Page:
Still well worth taking a dip.
Deep down, we all want to be luchadores, right? Masked identity, unbelievable high-flying moves, highly dramatized soap opera solemnity…what’s not to love? Mix in some Dia De Los Muertos cultural aesthetic and you’ve got Guacamelee from DrinkBox Studios. This Mexican metroidvania was first released in 2013, and it’s been an indie journeyman ever since. It has been worthy of its enduring popularity, so much so that you’ll be able to play the sequel, Guacamelee 2 on Switch as well in December.
Guacamelee is a standard tale of a means-well agave farmer attempting to save his love from undead forces bent on world domination (there are some excellent bad guys that I’d rather not spoil, but, in two words: Flame Face), and only in death does he find his true power. Ultimately, it doesn’t even matter because while most of the writing lands (some outdated jokes are duds), the real magic here lies in the platforming and battle mechanics.
As the story progresses, so too does your arsenal of abilities, and while enemies become more complex, new talents and powers surface to match them. Fortunately, it all stands the test of time. The animation and action still look and feel great and there’s a pure pleasure in racking up high combo scores while beating back onslaughts of boney brigades. In fact, the platforming is surprisingly forgiving. A few platforming challenges require some razor-sharp timing, but the majority of falls (everything except lava) allow for a quick warp back to where you originally leaped from instead of instant death. So, would-be headaches are greatly limited and certain struggles become far more easy to overcome due to the friendly system. Couple this with a near constant ability to save at checkpoint shops littered all across the world and the entire adventure winds up being nicely structured and paced.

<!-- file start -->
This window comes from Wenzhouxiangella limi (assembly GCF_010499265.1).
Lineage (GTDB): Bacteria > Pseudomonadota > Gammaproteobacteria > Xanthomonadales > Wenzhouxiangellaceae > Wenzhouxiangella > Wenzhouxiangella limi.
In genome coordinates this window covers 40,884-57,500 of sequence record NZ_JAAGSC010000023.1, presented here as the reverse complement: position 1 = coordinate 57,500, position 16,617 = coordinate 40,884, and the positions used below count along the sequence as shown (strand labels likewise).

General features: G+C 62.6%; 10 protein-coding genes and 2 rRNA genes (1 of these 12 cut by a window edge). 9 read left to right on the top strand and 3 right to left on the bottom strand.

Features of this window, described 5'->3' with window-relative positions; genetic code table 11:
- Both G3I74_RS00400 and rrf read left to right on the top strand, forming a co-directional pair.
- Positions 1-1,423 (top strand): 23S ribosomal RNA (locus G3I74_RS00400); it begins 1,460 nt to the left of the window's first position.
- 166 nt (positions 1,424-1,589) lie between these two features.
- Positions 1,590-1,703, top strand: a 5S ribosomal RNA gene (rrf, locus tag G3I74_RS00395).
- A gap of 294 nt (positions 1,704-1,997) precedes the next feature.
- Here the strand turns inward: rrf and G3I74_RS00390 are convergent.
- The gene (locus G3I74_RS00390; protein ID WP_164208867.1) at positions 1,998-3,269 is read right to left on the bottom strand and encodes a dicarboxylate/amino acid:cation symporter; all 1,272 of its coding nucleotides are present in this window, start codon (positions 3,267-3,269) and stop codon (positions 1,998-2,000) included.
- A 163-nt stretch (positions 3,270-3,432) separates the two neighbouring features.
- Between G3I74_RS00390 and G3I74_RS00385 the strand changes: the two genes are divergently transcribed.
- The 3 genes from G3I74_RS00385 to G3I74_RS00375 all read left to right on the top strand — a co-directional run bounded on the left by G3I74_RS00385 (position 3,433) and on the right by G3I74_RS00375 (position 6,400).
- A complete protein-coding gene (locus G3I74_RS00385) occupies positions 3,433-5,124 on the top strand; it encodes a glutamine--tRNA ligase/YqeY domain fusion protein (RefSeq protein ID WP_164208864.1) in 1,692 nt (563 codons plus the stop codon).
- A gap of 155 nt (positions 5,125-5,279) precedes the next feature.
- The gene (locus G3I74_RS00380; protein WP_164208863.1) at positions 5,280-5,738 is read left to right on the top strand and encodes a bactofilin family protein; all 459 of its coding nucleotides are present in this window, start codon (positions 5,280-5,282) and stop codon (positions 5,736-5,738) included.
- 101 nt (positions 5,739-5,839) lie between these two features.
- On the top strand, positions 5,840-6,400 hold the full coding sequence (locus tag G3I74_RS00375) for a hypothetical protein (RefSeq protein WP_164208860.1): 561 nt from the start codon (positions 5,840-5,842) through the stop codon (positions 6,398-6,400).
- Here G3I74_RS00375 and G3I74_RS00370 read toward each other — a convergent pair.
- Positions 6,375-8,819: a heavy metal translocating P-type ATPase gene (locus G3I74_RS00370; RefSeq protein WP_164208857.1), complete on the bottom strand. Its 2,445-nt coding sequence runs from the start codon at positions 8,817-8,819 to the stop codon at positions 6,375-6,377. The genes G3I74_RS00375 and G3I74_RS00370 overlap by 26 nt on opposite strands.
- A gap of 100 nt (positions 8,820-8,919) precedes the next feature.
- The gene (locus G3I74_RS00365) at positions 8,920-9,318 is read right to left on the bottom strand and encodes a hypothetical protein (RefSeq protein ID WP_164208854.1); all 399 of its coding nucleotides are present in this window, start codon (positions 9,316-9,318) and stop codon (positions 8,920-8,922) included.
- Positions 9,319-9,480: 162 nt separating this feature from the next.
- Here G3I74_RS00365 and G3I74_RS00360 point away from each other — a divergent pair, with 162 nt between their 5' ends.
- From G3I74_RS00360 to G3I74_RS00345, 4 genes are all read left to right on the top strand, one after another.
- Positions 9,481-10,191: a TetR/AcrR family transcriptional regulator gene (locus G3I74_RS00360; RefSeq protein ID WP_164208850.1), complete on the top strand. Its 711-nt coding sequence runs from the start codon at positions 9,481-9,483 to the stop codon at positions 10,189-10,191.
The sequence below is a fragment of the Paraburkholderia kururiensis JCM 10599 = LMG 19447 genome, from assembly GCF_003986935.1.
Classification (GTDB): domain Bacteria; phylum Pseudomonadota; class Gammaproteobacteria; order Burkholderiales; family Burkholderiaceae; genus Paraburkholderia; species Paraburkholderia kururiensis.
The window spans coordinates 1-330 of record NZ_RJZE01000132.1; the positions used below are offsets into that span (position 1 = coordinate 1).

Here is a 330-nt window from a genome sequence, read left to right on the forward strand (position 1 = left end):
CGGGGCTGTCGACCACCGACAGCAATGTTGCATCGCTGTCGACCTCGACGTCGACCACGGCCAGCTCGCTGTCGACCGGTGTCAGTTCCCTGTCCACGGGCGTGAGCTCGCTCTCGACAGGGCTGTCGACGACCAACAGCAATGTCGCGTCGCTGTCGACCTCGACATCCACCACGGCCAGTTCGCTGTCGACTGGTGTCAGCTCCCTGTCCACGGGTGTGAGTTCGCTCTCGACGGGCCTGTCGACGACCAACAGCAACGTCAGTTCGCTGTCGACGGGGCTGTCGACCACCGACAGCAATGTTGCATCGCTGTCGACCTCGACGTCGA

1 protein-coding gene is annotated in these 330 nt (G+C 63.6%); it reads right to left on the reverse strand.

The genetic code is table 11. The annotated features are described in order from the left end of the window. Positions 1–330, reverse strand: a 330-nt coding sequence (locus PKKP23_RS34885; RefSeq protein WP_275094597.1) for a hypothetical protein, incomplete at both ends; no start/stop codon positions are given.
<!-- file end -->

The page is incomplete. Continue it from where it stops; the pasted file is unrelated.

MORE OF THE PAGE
This version is the “Super Turbo Championship Edition” so it contains a great deal of content right off the bat, so you can relish the opportunity to try on several different costumes if playing as the beefy luchador, Juan, isn’t quite your cup of tea. And, with the possibility of 4-player drop-in co-op, the varied costumes allow everyone to have their own specific likeness (not just alt-colored Juans running around). That being said, at its core, this is best-played solo and while the multiplayer aspect is a nice addition, I wouldn’t place its co-op element as a defining feature.
The only shortcoming? You can wipe out the whole campaign in about five or so hours, and while there’s plenty of extra content to take care of afterward (a “good” ending, for example, should you nail all the requirements), not much is there to revisit after game completion. But, while it’s a short journey, it’s one very worth playing. Oh, and did I mention the game is littered with pop culture (especially video game) references? I won’t spoil them for you, but never thought I’d see a Super Mario RPG reference ever again.